Imagine for a second, a Boston where a mohawked velociraptor can appear out of nowhere atop a sick skateboard and shred through Beantown’s historic streets. If you’re having trouble picturing it, fear not, for illustrator and graphic novelist Jack Turnbull has the comic book series for you.

The Boston-based Turnbull is two issues into Roger Otto: Dinosaur Skateboarder, which follows the title character’s desire to skate the day away and fit in with the humans around him – even if said humans look very tasty. Of course, fitting in can be difficult when you’re a seven-foot, teenage velociraptor.

The Human Behind the Dinosaur

I had the pleasure of chatting with Turnbull when I attended the Massachusetts Independent Comics Expo in Cambridge on October 17. This is also where I picked up the first two issues of Roger Otto – the latest output from the prolific Turnbull.

A graduate of the Rhode Island School of Design, Turnbull has also authored such titles as The Invasive Exotics and I Escaped A Satanic Ninja Cult. While Turnbull may not yet be a household name like say, Stan Lee or Alan Moore, it’s important to recognize the amount of blood, sweat and tears that indie creators pour into each and every one of their panels.

“I work a kajillion jobs to pay rent,” Turnbull said. “Fortunately, these days almost all of my paying jobs are art related; I make most of my money teaching animation and comics to varying age levels. I’m an adjunct professor. I work at a comic book store. I freelance illustrate most times the opportunity is presented to me. I substitute teach. I taught a math class today and drew pizza on the whiteboard to explain fractions to sixth graders.”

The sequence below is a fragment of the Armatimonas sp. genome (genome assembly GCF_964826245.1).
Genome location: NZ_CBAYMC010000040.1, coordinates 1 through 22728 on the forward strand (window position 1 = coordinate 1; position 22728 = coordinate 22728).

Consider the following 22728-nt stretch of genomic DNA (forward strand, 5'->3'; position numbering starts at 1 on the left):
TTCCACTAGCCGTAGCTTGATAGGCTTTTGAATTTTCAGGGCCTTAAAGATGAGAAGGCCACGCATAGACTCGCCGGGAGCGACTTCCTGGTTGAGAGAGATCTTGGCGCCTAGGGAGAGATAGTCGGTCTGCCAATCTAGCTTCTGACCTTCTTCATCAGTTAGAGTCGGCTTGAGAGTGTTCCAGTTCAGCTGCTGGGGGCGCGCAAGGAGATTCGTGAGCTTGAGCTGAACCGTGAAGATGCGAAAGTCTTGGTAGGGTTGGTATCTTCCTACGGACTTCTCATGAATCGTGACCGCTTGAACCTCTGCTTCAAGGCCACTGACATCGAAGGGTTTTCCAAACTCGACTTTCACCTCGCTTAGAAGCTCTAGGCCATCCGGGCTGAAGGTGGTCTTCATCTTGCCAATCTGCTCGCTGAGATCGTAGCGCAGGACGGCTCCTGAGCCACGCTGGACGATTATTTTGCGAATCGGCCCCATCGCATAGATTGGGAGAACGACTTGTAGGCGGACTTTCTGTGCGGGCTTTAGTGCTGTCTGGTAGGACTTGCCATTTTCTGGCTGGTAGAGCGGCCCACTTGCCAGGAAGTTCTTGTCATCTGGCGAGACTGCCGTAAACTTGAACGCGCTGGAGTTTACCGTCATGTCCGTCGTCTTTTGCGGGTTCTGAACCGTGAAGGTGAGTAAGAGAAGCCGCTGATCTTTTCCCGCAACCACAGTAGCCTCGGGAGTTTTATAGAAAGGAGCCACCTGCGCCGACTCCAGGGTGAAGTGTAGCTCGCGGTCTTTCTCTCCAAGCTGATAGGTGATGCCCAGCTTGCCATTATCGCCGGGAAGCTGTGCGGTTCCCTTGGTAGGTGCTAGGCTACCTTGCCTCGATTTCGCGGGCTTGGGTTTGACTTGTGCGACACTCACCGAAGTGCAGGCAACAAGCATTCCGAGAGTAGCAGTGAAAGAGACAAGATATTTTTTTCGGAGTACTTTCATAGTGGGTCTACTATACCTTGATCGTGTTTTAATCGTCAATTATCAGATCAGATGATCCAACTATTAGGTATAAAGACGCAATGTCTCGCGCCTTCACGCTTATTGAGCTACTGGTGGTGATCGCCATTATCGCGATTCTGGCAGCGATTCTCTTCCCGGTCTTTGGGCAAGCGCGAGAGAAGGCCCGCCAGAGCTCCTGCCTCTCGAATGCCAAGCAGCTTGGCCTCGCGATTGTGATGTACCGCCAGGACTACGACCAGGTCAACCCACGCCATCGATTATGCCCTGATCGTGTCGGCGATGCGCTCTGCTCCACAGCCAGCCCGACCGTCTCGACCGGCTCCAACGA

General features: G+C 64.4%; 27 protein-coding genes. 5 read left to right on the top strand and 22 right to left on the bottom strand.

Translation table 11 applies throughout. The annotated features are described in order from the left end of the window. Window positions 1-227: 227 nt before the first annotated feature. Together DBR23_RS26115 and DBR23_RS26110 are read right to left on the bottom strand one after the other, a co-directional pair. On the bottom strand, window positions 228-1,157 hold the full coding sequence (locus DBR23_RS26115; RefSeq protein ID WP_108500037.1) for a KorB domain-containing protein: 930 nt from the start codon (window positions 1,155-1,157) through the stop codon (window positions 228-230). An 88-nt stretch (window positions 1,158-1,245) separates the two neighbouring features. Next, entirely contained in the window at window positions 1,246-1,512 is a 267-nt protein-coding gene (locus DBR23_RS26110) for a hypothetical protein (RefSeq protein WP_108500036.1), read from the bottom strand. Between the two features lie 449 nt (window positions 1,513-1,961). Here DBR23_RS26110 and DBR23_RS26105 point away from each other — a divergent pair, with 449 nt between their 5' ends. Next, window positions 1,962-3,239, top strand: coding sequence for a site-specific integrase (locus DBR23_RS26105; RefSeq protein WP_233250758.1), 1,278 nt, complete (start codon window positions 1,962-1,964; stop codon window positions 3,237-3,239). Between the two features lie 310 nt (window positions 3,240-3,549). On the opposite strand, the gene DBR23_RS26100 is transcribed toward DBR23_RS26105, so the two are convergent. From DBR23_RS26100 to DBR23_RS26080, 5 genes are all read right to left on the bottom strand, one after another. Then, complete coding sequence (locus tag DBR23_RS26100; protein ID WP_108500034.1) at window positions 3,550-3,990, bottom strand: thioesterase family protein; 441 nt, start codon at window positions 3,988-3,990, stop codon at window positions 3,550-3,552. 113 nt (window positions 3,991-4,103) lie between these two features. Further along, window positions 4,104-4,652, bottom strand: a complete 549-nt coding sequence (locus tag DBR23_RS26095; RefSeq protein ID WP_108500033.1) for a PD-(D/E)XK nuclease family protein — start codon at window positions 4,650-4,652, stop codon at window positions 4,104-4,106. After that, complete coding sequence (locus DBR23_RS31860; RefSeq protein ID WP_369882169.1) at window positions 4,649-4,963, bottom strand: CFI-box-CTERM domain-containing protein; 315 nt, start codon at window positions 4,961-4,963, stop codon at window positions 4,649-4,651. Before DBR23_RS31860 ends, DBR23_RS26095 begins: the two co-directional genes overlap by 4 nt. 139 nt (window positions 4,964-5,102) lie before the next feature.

About Those Panels

In between Turnbull’s kajillion jobs, the creator is focused on expanding Roger Otto’s world, which is surprisingly a lot like our own, save for a dinosaur or two. Roger, who was born in a laboratory, lives with his mother (who struggles to find work because, you know, she’s also a dinosaur) and goes to school. He has no father, so the Tyrannosaurus Rex statue outside Boston’s Museum of Science serves as the positive male role model in his life.

Once you get past the fact that you’re reading about a teenage dinosaur skateboarder, the main themes are pretty universal – the pressures of being a teenager, wanting to find your place in the world…representing the velociraptor community.

Readers may wonder if Roger is a stand-in for a teenage Turnbull? Apparently not, according to Turnbull.

Roger Otto: Dinosaur Skateboarder does express my passions, curiosities and anxieties but it is not particular to me,” he said. “The majority of the environments are drawn on location, from memory or reference photography, so from a physical standpoint it is personal. On the other hand, I am not a velociraptor living in contemporary urban America, nor do I have any idea of how it would feel to be a velociraptor living in contemporary urban America, so a large portion of it is imaginary. I do work with middle school students in Boston almost daily and I must admit that the general tone of the series thus far has been inspired by my time with them.”

Although he doesn’t have a Mohawk made of feathers, Turnbull does share Roger’s passion for skating, which is apparent based on all the skater lingo used throughout the series.